Documentary Masterclass - Catarina Borelli - Scottish Documentary Institute

Documentary Masterclass – Catarina Borelli

In this masterclass, renowned Italian documentary filmmaker, Caterina Borelli will talk about her work.

Over the past twenty years, Caterina Borelli has developed work that focuses on space and the built environment. “Every subject you approach is an excuse, an instrument to bring the audience’s attention to what you think relevant to highlight. In my films I look at architecture to talk about people.” In the masterclass Caterina will use excerpts from her documentaries, video art and TV work to talk about how her current work has evolved along two parallel tracks: video art and TV production – and how each track has ended up influencing the other.

Independent director and producer, Caterina Borelli started her career in New York City in 1980 with experimental work in video. Her films have been screened in international festivals and museums such as the Museum of Modern Art in New York, the United Nations, The British Museum, the American Museum of Natural History and the Smithsonian Institute in Washington DC. She has worked extensively in Yemen and Eritrea, where she has developed documentaries independently as well as for broadcast. Among these works, The Architecture of Mud (1999), Qudad – Reinventing a Tradition (2004) and Asmara, Eritrea (2007 – 2009), a choral portrait of Eritrea’s capital as narrated by its citizens. From 1987 to 2008 she was a Senior Producer and US Correspondent for the science and technology series “Super Quark,” broadcast on prime-time in Italy RAI-TV’s ch. 1. And from 2008 to 2016 she was the Editorial Consultant for the prime-time, live News talk-show “Otto e mezzo,” broadcast on LA7 TV. Ms Borelli is a 2014 Rockefeller Foundation Bellagio Fellow and a graduate of the 1987/88 Whitney Museum of American Art Independent Studies Program. Currently she lives in Rome and freelances, developing and producing projects for documentaries, television and the web.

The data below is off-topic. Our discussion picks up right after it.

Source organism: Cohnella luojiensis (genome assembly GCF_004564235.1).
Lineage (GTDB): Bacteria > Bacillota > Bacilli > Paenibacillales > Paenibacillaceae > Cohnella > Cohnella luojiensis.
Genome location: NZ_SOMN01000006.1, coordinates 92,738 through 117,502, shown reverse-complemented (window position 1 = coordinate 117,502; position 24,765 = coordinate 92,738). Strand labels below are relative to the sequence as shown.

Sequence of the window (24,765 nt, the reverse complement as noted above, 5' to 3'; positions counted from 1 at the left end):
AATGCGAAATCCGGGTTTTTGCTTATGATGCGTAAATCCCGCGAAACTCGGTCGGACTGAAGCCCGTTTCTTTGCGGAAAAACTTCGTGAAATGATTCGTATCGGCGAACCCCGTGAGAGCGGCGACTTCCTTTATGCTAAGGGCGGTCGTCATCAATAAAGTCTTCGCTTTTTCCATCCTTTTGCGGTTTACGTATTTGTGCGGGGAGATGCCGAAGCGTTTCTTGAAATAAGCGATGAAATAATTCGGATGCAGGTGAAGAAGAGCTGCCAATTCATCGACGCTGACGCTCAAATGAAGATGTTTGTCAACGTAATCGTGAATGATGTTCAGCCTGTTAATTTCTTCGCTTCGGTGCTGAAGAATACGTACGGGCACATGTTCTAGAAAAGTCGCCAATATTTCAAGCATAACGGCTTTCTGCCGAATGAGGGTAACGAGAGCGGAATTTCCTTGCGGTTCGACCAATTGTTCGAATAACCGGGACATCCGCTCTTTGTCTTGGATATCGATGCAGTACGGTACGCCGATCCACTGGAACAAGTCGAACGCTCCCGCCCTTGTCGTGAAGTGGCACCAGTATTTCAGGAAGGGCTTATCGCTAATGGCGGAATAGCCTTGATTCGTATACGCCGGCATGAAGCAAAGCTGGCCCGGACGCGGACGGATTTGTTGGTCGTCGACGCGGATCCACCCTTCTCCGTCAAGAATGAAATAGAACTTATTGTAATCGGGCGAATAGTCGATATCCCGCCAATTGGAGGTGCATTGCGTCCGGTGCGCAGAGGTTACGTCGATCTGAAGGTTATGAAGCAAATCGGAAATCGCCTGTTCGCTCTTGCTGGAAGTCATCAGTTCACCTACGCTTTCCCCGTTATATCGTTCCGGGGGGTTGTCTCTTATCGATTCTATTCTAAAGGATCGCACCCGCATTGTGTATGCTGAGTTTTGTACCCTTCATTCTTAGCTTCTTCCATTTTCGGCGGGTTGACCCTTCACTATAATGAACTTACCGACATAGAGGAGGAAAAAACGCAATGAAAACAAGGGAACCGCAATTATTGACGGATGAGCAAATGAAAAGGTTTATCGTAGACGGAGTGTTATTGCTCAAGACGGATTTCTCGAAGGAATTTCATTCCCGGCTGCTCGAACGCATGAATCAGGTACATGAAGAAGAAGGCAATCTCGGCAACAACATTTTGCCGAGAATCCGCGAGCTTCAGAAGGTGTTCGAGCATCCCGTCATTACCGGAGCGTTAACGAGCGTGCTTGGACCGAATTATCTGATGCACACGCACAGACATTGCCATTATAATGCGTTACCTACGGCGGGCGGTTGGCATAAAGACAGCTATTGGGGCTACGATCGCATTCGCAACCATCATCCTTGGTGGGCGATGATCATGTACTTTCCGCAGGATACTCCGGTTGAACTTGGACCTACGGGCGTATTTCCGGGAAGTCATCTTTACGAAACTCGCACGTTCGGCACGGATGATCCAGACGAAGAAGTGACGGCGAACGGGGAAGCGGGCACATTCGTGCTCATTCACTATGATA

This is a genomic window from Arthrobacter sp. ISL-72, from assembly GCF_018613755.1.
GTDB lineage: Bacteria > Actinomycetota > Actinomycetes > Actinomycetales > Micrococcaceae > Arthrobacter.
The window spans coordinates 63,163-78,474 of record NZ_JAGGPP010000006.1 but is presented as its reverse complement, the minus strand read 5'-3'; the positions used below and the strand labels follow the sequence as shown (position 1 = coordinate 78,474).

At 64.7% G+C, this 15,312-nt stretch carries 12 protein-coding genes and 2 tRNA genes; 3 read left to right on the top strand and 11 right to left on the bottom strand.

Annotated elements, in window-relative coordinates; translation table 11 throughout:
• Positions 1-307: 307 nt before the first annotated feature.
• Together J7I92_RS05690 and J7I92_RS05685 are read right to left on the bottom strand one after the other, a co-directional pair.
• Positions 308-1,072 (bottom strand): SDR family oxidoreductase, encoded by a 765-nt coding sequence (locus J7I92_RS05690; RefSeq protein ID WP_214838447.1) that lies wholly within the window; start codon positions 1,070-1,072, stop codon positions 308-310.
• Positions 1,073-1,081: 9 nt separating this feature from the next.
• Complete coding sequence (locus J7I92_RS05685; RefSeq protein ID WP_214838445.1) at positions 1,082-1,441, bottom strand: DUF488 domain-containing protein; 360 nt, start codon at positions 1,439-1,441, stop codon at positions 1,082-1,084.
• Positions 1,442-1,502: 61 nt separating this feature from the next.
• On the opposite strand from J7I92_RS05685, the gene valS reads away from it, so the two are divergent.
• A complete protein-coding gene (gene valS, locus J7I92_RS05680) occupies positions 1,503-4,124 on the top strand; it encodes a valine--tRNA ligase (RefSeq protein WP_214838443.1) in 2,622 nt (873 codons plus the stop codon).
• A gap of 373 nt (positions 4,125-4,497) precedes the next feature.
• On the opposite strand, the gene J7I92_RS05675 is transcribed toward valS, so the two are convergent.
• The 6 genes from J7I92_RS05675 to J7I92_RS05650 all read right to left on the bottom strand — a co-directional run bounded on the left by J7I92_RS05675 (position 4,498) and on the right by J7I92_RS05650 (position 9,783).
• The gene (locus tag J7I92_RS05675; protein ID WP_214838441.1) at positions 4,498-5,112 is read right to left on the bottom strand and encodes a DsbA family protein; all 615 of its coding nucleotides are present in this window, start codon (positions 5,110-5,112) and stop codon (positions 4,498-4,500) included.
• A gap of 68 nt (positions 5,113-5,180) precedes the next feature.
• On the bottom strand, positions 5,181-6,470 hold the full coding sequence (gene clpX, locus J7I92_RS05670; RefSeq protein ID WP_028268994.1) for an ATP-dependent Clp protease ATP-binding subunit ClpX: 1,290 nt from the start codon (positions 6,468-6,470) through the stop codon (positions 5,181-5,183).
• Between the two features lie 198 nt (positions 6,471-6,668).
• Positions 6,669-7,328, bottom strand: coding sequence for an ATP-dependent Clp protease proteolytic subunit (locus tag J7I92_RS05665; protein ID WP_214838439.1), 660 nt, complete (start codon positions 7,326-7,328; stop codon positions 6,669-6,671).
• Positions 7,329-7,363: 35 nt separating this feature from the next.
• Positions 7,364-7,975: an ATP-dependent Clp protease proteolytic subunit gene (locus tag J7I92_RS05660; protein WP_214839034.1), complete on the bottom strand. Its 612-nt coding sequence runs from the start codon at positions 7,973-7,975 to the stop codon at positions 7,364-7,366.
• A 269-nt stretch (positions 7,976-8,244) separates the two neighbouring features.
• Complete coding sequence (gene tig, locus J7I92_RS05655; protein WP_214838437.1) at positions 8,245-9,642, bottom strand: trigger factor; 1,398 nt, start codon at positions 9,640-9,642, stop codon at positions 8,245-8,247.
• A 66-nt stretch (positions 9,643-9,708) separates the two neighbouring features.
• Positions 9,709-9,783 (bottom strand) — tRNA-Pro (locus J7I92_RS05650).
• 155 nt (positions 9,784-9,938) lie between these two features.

Cover photo credit to M. Fuller.